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Número de publicaciónUS20150379864 A1
Tipo de publicaciónSolicitud
Número de solicitudUS 14/442,999
Número de PCTPCT/TH2013/000008
Fecha de publicación31 Dic 2015
Fecha de presentación21 Feb 2013
Fecha de prioridad21 Feb 2013
También publicado comoUS9633552, US9697722, US20170084168, US20170301225, WO2014129983A1
Número de publicación14442999, 442999, PCT/2013/8, PCT/TH/13/000008, PCT/TH/13/00008, PCT/TH/2013/000008, PCT/TH/2013/00008, PCT/TH13/000008, PCT/TH13/00008, PCT/TH13000008, PCT/TH1300008, PCT/TH2013/000008, PCT/TH2013/00008, PCT/TH2013000008, PCT/TH201300008, US 2015/0379864 A1, US 2015/379864 A1, US 20150379864 A1, US 20150379864A1, US 2015379864 A1, US 2015379864A1, US-A1-20150379864, US-A1-2015379864, US2015/0379864A1, US2015/379864A1, US20150379864 A1, US20150379864A1, US2015379864 A1, US2015379864A1
InventoresMongkol Janchookiat
Cesionario originalThai Oil Public Company Limited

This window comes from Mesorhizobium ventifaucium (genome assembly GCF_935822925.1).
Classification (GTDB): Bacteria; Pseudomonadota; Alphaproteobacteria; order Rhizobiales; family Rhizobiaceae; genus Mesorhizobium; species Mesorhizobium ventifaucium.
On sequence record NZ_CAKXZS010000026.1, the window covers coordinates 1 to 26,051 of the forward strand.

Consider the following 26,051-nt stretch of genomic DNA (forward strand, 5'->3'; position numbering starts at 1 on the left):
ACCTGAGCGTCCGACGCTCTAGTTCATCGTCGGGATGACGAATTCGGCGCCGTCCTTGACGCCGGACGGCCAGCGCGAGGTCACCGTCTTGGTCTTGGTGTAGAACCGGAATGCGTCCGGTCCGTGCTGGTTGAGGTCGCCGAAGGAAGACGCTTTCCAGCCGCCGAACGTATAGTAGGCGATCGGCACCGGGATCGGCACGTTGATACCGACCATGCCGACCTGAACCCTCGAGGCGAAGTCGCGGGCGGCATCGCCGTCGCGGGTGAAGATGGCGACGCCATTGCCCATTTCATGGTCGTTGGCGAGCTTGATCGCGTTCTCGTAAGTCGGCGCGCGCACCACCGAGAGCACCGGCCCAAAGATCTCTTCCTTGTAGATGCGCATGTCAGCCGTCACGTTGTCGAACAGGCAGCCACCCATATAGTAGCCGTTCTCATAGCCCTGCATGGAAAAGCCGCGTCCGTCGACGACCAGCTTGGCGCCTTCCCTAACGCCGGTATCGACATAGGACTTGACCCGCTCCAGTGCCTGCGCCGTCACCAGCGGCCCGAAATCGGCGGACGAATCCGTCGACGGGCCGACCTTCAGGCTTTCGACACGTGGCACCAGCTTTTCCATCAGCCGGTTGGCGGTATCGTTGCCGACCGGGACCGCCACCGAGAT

Exportar citaBiBTeX, EndNote, RefMan
Enlaces externos: USPTO, Cesión de USPTO, Espacenet
Methods, systems and devices for managing a plurality of alarms
US 20150379864 A1
Resumen
Present example embodiments relate generally to methods, systems, computing devices, and logic for managing a plurality of alarms initiated by a plurality of alarm sensors. The method comprises the steps of: receiving the plurality of initiated alarm, prioritizing the initiated alarms, creating an initiated alarm being a condition-based alarm when an initiated alarm satisfies an event condition, reprioritizing an initiated alarm when said initiated alarm satisfies a reprioritization condition, suppressing an initiated alarm, reporting an unsuppressed initiated alarm based on the prioritizing of said alarm, and providing information comprising an operator action for the unsuppressed initiated alarm and an initiated alarm suppressed based on the unsuppressed initiated alarm.
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Reclamaciones(93)